After 40 years, “Jaws” still has bite
Question: What do you get when you take a best selling novel, a young director named Spielberg, and a Great White shark?
Answer: The birth of the summer blockbuster movie.
It all started in 1964 when freelance writer Peter Benchley read an article in the New York Daily News about a Long Island fisherman who caught a 4,550 pound Great White shark. Benchley had an “aha” moment, and asked himself the question: What if a Great White shark came around, terrorized a town and wouldn’t go away?
Flashback to the early 1970s. Benchley had a book deal with Doubleday Books to write a book, early titles of which included Stillness in the Water and Leviathon Rising. Other potential titles were The Jaws of Death and The Jaws of Leviathan but these were also ruled out. After a conversation with his editor Tom Congdon, Benchley titled the book Jaws.
According to Benchley, it “was short and fit on the cover of a book jacket.”
The novel was first released in February 1974 and was an immediate best seller. As evidenced to this day by the Harry Potter and Hunger Games series, if a novel is successful, Hollywood will come calling.
After reading the novel, Universal Films producers Richard Zanuck and David Brown agreed it would make an exciting feature film and acquired the film rights. Now all that was needed was the right director.
After two attempts to make the film with different directors, Zanuck and Brown decided to hire relative unknown Steven Spielberg, then 28, to direct Jaws. Spielberg had only one film to his credit at the time, 1974’s The Sugarland Express.
In Douglas Brode’s book The Films of Steven Spielberg, Spielberg is quoted as saying he wanted to stick with the novel’s basic concept, that of a shark terrorizing the local town of Amity, and the efforts of police chief Martin Brody, marine biologist Matt Hooper, and local professional shark hunter Quint to catch and kill the shark.
To achieve this end, Spielberg had to eliminate many of the subplots of Benchley’s novel, including one in which Hooper and Brody’s wife, Helen, have an affair. Other subplots that landed on the cutting room floor were ties between Mayor Vaughn and the Mafia and the death of Hooper in the jaws of the Great White shark.
Spielberg cast actors Roy Scheider as Brody, Robert Shaw as Quint, and Richard Dreyfuss as Hooper. Author Benchley appeared in a cameo as a television reporter.
With the three leading roles cast, filming beginning in Martha’s Vineyard. The question that emerged was how to film a movie about a killer shark without showing at least a part of the shark. To answer this inquiry, Spielberg is quoted as saying he asked himself what would Alfred Hitchcock do?
“Imagining a Hitchcock movie, instead of a Godzilla movie,” Spielberg stated in the documentary Jaws The Inside Story, “I suddenly got the idea that we could make a lot of hay out of the horizon line, and not being able to see your feet, not being able to see anything below the waistline, when you’re treading water… it’s what we don’t see that is truly frightening.”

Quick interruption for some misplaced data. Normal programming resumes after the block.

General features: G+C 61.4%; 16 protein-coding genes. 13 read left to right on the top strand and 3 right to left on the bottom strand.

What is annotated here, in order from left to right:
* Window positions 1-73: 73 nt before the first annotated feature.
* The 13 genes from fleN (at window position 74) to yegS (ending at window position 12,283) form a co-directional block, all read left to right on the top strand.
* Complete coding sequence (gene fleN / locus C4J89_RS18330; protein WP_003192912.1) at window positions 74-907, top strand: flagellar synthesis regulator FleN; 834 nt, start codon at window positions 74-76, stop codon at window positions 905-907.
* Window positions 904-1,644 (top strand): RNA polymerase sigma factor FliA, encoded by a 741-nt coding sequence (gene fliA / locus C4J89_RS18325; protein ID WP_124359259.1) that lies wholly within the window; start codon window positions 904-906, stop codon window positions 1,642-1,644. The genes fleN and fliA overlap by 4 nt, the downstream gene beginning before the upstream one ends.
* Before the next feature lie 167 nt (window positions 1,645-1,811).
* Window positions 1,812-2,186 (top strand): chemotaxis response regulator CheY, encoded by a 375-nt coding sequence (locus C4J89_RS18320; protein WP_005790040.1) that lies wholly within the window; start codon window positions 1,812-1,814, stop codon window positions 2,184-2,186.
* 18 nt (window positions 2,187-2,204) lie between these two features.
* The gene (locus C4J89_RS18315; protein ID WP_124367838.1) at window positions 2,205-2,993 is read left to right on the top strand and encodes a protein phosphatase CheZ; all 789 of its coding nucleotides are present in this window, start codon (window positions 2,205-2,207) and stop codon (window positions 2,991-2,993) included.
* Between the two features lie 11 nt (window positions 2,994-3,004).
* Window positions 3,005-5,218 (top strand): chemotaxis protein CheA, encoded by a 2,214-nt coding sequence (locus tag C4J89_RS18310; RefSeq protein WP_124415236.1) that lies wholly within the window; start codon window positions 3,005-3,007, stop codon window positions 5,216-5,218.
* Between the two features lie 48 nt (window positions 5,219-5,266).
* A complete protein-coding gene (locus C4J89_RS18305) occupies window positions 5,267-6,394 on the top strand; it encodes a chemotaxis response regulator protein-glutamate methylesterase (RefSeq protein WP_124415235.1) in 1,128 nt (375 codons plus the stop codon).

By not showing the shark onscreen as often as he appeared in the novel, the film was somehow more suspenseful and scary.
“That invited the audience to come to the movie, bringing their collective imaginations, Spielberg stated in Jaws The Inside Story, “Their imaginations helped me make the movie a success.”
After a successful early test screening, Universal Studios head Lew Wasserman made a unique decision. Originally, the film was to be shown in roughly 1,000 theaters. Wasserman cut that number to 490, stating he wanted lines around the box office.
His prediction came true, and Jaws was the top film of 1975. Jaws also held the title of top grossing film of all time until May 1977 when it was toppled by the success of Star Wars.
Prior to that time, the summer blockbuster as we know it today didn’t exist. However, due largely in part to the success of Jaws and Star Wars, it’s now a common phenomenon.
Two years after Jaws, Spielberg teamed up again with Richard Dreyfuss for the 1977 box office smash Close Encounters of the Third Kind. A film close to Spielberg’s heart, he originally wanted to make it back in 1974.
At the time, he was advised if he made a film as successful as Jaws, he’d have enough clout in Hollywood to make any film he wanted. So, we can thank the success of Jaws for his subsequent films, including Close Encounters, Raiders of the Lost Art, E.T., and Jurassic Park.
Jaws spawned three sequels, none of which broke the box office record of the original. As of this writing, no other sequels or reboots have been announced but, given the climate in Hollywood lately, you never know what lurks beyond the horizon.
Story by Chuck Brutz for Pennsylvania Bridges